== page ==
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Join Jeff Bartels as he covers the most important features of this industry-standard drafting and design application in AutoCAD 2011 Essential Training. This course begins with a tour of AutoCAD's interface and the tools used to create basic shapes. It then focuses on the methods used to modify and refine geometry while emphasizing accuracy and good habits to build a solid design foundation. The course covers using layers, line types, and colors to organize a drawing file and explains how to efficiently annotate a design and prepare it for final output. Throughout the title, Jeff shares industry techniques used in production and reinforces concepts using practical examples. Exercise files are included with the course.
Each discipline of drafting has its own unique symbology. Sometimes we need to incorporate these special symbols into our text. In this lesson, we're going to learn how to use these extra characters that we don't typically see on our keyboard. On my screen I have a surveying example. This is a drawing of a plot of survey. It's essentially a dimensioned property boundary. On the right, I have a finished example and on the left, I have an unfinished version. Let's see if we can finish this drawing. First of all, I'm going to zoom-in on this label. Notice this symbol right here.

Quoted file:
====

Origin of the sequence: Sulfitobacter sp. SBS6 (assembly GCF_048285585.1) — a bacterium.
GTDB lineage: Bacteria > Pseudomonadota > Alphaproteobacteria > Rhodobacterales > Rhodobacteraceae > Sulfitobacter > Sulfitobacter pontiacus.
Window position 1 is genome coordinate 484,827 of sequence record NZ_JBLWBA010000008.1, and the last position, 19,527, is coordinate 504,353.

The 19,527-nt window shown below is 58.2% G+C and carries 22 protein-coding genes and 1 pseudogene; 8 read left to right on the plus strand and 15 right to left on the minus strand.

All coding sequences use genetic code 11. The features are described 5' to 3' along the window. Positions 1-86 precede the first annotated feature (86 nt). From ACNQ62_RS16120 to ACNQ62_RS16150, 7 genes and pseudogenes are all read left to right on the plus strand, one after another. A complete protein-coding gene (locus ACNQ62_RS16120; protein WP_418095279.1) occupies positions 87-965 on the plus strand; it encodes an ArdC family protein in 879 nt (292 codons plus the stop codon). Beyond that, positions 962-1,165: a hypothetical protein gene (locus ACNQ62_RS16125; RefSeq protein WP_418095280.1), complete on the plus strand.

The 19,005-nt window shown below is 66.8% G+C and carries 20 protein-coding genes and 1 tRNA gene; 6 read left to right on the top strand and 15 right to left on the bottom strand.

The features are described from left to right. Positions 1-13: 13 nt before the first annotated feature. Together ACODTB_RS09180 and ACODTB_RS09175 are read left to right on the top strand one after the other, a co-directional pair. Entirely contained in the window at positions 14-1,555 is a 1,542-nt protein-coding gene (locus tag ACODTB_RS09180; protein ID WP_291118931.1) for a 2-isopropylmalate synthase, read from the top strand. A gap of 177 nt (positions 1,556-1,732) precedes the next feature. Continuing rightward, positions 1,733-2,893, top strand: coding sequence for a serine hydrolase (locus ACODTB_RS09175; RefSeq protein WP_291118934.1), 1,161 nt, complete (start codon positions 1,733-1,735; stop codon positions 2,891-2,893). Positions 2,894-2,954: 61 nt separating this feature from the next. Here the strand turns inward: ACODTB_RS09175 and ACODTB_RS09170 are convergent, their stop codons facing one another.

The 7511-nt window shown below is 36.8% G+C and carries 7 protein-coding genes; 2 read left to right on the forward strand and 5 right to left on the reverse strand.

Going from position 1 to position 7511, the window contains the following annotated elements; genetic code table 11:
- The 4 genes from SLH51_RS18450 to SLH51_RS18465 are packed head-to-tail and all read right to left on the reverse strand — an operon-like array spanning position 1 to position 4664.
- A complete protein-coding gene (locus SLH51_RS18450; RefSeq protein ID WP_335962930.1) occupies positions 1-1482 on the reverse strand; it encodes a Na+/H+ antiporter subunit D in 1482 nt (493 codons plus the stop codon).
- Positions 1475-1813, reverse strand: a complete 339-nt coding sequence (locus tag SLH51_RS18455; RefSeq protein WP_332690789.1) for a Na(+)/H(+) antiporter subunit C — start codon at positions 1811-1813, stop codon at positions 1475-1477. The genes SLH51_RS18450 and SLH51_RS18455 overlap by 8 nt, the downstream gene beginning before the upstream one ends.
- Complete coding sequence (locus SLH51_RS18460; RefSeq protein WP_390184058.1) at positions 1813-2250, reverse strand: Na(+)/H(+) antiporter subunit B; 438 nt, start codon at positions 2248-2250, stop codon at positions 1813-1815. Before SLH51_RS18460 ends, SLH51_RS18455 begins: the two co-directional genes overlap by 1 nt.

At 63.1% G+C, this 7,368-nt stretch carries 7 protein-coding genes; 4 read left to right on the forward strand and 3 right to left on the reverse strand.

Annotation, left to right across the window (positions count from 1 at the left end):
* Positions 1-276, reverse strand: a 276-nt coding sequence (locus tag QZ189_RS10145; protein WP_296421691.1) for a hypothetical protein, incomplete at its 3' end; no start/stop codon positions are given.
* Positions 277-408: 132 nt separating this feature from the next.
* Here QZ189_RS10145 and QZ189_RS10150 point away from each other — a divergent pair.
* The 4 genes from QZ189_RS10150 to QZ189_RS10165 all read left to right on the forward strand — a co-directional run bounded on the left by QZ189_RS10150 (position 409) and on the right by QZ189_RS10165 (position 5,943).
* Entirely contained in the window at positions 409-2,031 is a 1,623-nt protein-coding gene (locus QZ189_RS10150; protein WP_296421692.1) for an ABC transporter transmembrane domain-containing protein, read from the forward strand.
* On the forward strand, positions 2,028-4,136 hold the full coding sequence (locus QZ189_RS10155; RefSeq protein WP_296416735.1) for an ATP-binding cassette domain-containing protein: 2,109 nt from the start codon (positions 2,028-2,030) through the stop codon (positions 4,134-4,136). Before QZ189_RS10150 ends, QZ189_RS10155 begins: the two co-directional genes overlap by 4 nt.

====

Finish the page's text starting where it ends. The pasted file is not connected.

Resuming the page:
This is a degree symbol. This line was drawn at an angle of 30 ?20'29" in a north-east direction. Let's zoom-out a little. Let's see if we can label this property line using the same text and symbol. I'll start by launching the Multiline Text tool. Then I'll specify my first corner. I'm going to select the midpoint of this line. Now I'd like my text to be aligned to this segment. So I'm going to right-click and select Rotation.